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Poem by Isaac Watts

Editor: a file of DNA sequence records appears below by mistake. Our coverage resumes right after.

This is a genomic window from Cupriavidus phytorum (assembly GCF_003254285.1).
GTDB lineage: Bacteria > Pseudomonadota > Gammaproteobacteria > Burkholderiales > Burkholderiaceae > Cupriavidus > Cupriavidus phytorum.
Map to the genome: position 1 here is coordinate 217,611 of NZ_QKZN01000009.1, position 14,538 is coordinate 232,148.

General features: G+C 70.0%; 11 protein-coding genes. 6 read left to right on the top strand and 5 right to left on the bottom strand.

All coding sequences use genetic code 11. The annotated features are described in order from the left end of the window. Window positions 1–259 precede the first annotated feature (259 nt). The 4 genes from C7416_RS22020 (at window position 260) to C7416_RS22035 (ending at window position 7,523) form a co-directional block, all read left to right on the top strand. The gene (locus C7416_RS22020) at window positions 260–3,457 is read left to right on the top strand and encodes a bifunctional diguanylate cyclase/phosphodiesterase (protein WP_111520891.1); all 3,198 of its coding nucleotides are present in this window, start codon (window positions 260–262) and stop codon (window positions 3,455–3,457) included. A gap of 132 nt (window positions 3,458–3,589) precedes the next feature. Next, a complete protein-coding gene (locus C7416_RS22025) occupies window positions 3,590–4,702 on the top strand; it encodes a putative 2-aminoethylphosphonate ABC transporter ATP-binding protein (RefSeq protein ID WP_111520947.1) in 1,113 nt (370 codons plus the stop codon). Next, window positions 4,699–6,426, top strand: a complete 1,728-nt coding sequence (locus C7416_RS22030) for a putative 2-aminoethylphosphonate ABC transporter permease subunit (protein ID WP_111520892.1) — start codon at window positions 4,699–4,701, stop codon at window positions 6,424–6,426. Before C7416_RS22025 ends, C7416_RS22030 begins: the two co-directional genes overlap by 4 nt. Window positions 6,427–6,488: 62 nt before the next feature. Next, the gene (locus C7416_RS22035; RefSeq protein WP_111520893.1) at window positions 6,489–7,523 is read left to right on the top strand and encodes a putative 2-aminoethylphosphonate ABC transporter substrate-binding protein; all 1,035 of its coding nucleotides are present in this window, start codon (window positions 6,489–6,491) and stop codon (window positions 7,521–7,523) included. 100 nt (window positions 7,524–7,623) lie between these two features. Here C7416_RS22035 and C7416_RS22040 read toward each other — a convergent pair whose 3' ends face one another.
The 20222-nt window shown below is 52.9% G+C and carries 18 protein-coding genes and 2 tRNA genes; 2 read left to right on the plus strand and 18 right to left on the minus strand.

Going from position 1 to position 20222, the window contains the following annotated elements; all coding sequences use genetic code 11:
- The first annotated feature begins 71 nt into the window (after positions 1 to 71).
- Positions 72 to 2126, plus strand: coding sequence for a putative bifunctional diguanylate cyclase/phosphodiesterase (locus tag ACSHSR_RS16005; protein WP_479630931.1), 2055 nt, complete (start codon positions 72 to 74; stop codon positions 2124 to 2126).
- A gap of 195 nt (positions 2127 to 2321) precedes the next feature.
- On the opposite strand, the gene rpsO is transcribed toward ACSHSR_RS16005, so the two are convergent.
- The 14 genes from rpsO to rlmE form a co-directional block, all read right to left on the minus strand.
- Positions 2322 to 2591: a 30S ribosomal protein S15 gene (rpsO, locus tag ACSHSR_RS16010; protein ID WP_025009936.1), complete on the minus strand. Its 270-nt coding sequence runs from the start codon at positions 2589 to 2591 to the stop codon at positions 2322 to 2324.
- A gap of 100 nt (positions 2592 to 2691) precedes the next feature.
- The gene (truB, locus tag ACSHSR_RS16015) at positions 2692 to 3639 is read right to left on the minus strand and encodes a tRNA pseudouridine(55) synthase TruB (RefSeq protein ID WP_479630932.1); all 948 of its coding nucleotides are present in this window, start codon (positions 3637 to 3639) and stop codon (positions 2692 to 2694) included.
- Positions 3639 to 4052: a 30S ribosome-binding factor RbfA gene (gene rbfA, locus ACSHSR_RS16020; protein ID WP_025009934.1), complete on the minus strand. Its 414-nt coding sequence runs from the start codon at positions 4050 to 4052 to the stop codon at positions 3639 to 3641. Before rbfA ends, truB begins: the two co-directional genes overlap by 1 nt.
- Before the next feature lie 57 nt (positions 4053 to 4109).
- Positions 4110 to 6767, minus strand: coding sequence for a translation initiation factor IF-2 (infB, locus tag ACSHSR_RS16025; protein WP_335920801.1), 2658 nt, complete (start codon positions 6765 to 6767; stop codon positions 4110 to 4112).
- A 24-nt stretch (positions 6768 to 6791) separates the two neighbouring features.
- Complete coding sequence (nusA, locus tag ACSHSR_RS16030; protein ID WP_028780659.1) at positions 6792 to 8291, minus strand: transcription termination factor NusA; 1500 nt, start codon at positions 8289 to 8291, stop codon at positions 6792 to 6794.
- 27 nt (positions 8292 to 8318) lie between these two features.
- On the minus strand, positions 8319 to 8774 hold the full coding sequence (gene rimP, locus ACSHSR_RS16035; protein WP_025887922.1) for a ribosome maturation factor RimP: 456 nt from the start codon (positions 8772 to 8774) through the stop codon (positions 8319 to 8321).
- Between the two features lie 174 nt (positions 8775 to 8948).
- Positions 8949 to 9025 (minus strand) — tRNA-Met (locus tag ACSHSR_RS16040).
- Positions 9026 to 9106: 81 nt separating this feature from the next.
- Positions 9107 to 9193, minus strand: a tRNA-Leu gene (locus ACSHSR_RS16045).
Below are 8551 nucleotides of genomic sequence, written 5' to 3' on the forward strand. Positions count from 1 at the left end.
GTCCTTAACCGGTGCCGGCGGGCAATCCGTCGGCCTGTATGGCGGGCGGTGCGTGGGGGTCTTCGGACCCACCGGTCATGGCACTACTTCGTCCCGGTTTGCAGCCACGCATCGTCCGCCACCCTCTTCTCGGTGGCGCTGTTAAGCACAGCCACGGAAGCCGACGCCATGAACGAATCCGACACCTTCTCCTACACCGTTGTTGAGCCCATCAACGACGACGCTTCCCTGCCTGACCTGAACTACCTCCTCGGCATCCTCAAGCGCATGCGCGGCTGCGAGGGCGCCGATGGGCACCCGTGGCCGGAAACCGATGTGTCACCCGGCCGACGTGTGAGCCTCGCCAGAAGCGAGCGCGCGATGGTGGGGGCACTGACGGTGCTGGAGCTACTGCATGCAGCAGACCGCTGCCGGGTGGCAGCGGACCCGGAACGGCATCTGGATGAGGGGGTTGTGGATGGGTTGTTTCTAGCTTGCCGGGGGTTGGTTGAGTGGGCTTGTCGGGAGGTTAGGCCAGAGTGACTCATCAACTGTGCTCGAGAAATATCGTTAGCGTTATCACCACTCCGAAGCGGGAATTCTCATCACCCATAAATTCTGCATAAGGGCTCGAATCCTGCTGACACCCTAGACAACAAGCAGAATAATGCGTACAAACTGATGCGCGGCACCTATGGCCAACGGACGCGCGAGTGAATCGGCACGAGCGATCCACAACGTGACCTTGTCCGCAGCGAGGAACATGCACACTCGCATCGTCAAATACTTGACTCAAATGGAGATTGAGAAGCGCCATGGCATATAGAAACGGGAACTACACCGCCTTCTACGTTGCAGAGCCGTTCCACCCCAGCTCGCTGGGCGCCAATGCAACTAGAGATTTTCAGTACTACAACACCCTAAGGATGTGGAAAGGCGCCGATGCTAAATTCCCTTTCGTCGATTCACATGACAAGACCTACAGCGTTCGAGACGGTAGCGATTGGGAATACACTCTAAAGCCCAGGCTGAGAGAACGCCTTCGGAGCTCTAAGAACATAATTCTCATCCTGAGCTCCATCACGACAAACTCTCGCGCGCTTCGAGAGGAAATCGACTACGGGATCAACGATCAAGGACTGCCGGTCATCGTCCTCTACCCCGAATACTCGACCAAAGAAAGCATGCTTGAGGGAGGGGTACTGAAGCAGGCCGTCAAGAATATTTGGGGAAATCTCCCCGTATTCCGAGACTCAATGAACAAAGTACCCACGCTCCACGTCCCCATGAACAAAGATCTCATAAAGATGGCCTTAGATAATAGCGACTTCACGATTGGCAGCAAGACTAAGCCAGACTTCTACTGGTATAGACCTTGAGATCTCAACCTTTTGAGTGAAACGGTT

Election sovereign and free. Rom. 9:20-23. Behold the potter and the clay, He forms his vessels as he please: Such is our God, and such are we, The subjects of his high decrees. [Doth not the workman's power extend O'er all the mass, which part to choose And mold it for a nobler end, And which to leave for viler use?] May not the sovereign Lord on high Dispense his favors as he will, Choose some to life, while others die, And yet be just and gracious still? [What if, to make his terror known, He lets his patience long endure, Suff'ring vile rebels to go on, And seal their own destruction sure? What if he means to show his grace, And his electing love employs To mark out some of mortal race, And form them fit for heav'nly joys?] Shall man reply against the Lord, And call his Maker's ways unjust, The thunder of whose dreadful word Can crush a thousand worlds to dust? But, O my soul! if truths so bright Should dazzle and confound thy sight, Yet still his written will obey, And wait the great decisive day. Then shall he make his justice known, And the whole world before his throne With joy or terror shall confess The glory of his righteousness.
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